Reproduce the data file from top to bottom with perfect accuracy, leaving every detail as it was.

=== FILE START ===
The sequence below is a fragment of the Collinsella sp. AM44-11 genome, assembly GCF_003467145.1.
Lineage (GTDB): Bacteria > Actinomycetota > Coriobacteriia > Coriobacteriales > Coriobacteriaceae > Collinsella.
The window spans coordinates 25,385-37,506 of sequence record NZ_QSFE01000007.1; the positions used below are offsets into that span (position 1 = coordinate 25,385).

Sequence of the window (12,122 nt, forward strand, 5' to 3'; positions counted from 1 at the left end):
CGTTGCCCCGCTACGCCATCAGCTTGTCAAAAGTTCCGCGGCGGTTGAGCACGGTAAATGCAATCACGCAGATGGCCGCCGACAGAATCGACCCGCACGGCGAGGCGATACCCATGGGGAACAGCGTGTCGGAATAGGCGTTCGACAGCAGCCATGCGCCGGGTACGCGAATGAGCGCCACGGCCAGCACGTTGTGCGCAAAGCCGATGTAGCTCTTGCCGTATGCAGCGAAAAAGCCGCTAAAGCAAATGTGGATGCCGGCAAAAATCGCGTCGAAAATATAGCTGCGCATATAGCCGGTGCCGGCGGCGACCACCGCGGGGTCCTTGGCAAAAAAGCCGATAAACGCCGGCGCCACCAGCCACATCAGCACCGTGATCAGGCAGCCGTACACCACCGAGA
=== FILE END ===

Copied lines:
The sequence below is a fragment of the Collinsella sp. AM44-11 genome, assembly GCF_003467145.1.
Lineage (GTDB): Bacteria > Actinomycetota > Coriobacteriia > Coriobacteriales > Coriobacteriaceae > Collinsella.
The window spans coordinates 25,385-37,506 of sequence record NZ_QSFE01000007.1; the positions used below are offsets into that span (position 1 = coordinate 25,385).

Sequence of the window (12,122 nt, forward strand, 5' to 3'; positions counted from 1 at the left end):
CGTTGCCCCGCTACGCCATCAGCTTGTCAAAAGTTCCGCGGCGGTTGAGCACGGTAAATGCAATCACGCAGATGGCCGCCGACAGAATCGACCCGCACGGCGAGGCGATACCCATGGGGAACAGCGTGTCGGAATAGGCGTTCGACAGCAGCCATGCGCCGGGTACGCGAATGAGCGCCACGGCCAGCACGTTGTGCGCAAAGCCGATGTAGCTCTTGCCGTATGCAGCGAAAAAGCCGCTAAAGCAAATGTGGATGCCGGCAAAAATCGCGTCGAAAATATAGCTGCGCATATAGCCGGTGCCGGCGGCGACCACCGCGGGGTCCTTGGCAAAAAAGCCGATAAACGCCGGCGCCACCAGCCACATCAGCACCGTGATCAGGCAGCCGTACACCACCGAGA